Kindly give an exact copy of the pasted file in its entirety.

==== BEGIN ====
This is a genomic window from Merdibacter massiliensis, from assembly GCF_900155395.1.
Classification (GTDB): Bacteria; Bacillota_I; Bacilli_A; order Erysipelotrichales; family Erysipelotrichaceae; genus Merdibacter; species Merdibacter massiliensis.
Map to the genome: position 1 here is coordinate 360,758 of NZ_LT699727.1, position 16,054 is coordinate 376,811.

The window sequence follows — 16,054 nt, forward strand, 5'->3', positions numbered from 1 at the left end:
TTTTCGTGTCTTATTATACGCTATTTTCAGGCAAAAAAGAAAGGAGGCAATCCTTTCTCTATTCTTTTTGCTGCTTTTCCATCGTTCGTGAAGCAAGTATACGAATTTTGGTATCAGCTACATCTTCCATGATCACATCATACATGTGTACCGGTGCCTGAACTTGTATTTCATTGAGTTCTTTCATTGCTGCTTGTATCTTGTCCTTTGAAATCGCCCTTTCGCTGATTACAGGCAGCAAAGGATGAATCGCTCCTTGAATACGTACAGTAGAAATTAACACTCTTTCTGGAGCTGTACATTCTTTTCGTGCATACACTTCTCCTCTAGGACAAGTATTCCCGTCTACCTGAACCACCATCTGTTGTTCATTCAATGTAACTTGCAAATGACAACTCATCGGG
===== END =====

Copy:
This is a genomic window from Merdibacter massiliensis, from assembly GCF_900155395.1.
Classification (GTDB): Bacteria; Bacillota_I; Bacilli_A; order Erysipelotrichales; family Erysipelotrichaceae; genus Merdibacter; species Merdibacter massiliensis.
Map to the genome: position 1 here is coordinate 360,758 of NZ_LT699727.1, position 16,054 is coordinate 376,811.

The window sequence follows — 16,054 nt, forward strand, 5'->3', positions numbered from 1 at the left end:
TTTTCGTGTCTTATTATACGCTATTTTCAGGCAAAAAAGAAAGGAGGCAATCCTTTCTCTATTCTTTTTGCTGCTTTTCCATCGTTCGTGAAGCAAGTATACGAATTTTGGTATCAGCTACATCTTCCATGATCACATCATACATGTGTACCGGTGCCTGAACTTGTATTTCATTGAGTTCTTTCATTGCTGCTTGTATCTTGTCCTTTGAAATCGCCCTTTCGCTGATTACAGGCAGCAAAGGATGAATCGCTCCTTGAATACGTACAGTAGAAATTAACACTCTTTCTGGAGCTGTACATTCTTTTCGTGCATACACTTCTCCTCTAGGACAAGTATTCCCGTCTACCTGAACCACCATCTGTTGTTCATTCAATGTAACTTGCAAATGACAACTCATCGGG